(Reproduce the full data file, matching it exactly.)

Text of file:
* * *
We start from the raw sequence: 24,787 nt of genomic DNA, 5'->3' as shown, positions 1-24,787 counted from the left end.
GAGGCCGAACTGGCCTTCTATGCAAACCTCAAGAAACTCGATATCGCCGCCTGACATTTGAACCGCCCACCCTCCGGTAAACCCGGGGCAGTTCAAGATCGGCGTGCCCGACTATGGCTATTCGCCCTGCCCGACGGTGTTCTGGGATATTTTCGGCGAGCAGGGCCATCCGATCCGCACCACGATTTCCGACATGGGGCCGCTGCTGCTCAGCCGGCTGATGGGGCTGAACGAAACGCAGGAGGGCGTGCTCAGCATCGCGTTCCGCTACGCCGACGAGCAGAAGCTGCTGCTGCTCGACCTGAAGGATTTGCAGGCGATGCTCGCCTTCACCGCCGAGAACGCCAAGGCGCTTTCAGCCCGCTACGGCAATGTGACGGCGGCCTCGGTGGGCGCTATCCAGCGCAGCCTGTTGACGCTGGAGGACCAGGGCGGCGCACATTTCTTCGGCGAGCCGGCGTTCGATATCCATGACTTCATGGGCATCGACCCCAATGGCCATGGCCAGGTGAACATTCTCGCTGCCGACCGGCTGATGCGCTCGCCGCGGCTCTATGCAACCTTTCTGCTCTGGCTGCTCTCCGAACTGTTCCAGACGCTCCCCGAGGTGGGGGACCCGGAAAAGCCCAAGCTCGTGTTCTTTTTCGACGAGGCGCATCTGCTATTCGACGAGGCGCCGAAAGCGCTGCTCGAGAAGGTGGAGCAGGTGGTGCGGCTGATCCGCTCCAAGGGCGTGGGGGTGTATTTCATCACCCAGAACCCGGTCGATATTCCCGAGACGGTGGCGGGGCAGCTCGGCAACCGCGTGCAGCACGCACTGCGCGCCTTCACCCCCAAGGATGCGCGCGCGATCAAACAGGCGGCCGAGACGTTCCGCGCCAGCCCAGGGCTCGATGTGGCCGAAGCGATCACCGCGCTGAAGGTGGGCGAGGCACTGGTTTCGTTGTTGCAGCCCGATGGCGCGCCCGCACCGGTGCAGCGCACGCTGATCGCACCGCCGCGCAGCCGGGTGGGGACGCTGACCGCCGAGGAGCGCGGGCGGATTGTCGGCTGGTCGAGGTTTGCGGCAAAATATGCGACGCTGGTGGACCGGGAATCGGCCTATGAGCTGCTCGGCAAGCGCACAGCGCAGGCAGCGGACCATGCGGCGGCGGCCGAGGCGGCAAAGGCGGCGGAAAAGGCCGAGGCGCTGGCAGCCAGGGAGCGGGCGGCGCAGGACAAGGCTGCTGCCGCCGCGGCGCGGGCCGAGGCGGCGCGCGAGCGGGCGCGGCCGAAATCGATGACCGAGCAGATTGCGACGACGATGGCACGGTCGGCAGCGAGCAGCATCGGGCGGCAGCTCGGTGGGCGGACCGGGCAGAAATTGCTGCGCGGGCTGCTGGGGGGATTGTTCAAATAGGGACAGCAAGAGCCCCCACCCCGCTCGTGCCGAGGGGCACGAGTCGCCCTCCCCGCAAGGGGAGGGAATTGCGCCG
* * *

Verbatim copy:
We start from the raw sequence: 24,787 nt of genomic DNA, 5'->3' as shown, positions 1-24,787 counted from the left end.
GAGGCCGAACTGGCCTTCTATGCAAACCTCAAGAAACTCGATATCGCCGCCTGACATTTGAACCGCCCACCCTCCGGTAAACCCGGGGCAGTTCAAGATCGGCGTGCCCGACTATGGCTATTCGCCCTGCCCGACGGTGTTCTGGGATATTTTCGGCGAGCAGGGCCATCCGATCCGCACCACGATTTCCGACATGGGGCCGCTGCTGCTCAGCCGGCTGATGGGGCTGAACGAAACGCAGGAGGGCGTGCTCAGCATCGCGTTCCGCTACGCCGACGAGCAGAAGCTGCTGCTGCTCGACCTGAAGGATTTGCAGGCGATGCTCGCCTTCACCGCCGAGAACGCCAAGGCGCTTTCAGCCCGCTACGGCAATGTGACGGCGGCCTCGGTGGGCGCTATCCAGCGCAGCCTGTTGACGCTGGAGGACCAGGGCGGCGCACATTTCTTCGGCGAGCCGGCGTTCGATATCCATGACTTCATGGGCATCGACCCCAATGGCCATGGCCAGGTGAACATTCTCGCTGCCGACCGGCTGATGCGCTCGCCGCGGCTCTATGCAACCTTTCTGCTCTGGCTGCTCTCCGAACTGTTCCAGACGCTCCCCGAGGTGGGGGACCCGGAAAAGCCCAAGCTCGTGTTCTTTTTCGACGAGGCGCATCTGCTATTCGACGAGGCGCCGAAAGCGCTGCTCGAGAAGGTGGAGCAGGTGGTGCGGCTGATCCGCTCCAAGGGCGTGGGGGTGTATTTCATCACCCAGAACCCGGTCGATATTCCCGAGACGGTGGCGGGGCAGCTCGGCAACCGCGTGCAGCACGCACTGCGCGCCTTCACCCCCAAGGATGCGCGCGCGATCAAACAGGCGGCCGAGACGTTCCGCGCCAGCCCAGGGCTCGATGTGGCCGAAGCGATCACCGCGCTGAAGGTGGGCGAGGCACTGGTTTCGTTGTTGCAGCCCGATGGCGCGCCCGCACCGGTGCAGCGCACGCTGATCGCACCGCCGCGCAGCCGGGTGGGGACGCTGACCGCCGAGGAGCGCGGGCGGATTGTCGGCTGGTCGAGGTTTGCGGCAAAATATGCGACGCTGGTGGACCGGGAATCGGCCTATGAGCTGCTCGGCAAGCGCACAGCGCAGGCAGCGGACCATGCGGCGGCGGCCGAGGCGGCAAAGGCGGCGGAAAAGGCCGAGGCGCTGGCAGCCAGGGAGCGGGCGGCGCAGGACAAGGCTGCTGCCGCCGCGGCGCGGGCCGAGGCGGCGCGCGAGCGGGCGCGGCCGAAATCGATGACCGAGCAGATTGCGACGACGATGGCACGGTCGGCAGCGAGCAGCATCGGGCGGCAGCTCGGTGGGCGGACCGGGCAGAAATTGCTGCGCGGGCTGCTGGGGGGATTGTTCAAATAGGGACAGCAAGAGCCCCCACCCCGCTCGTGCCGAGGGGCACGAGTCGCCCTCCCCGCAAGGGGAGGGAATTGCGCCG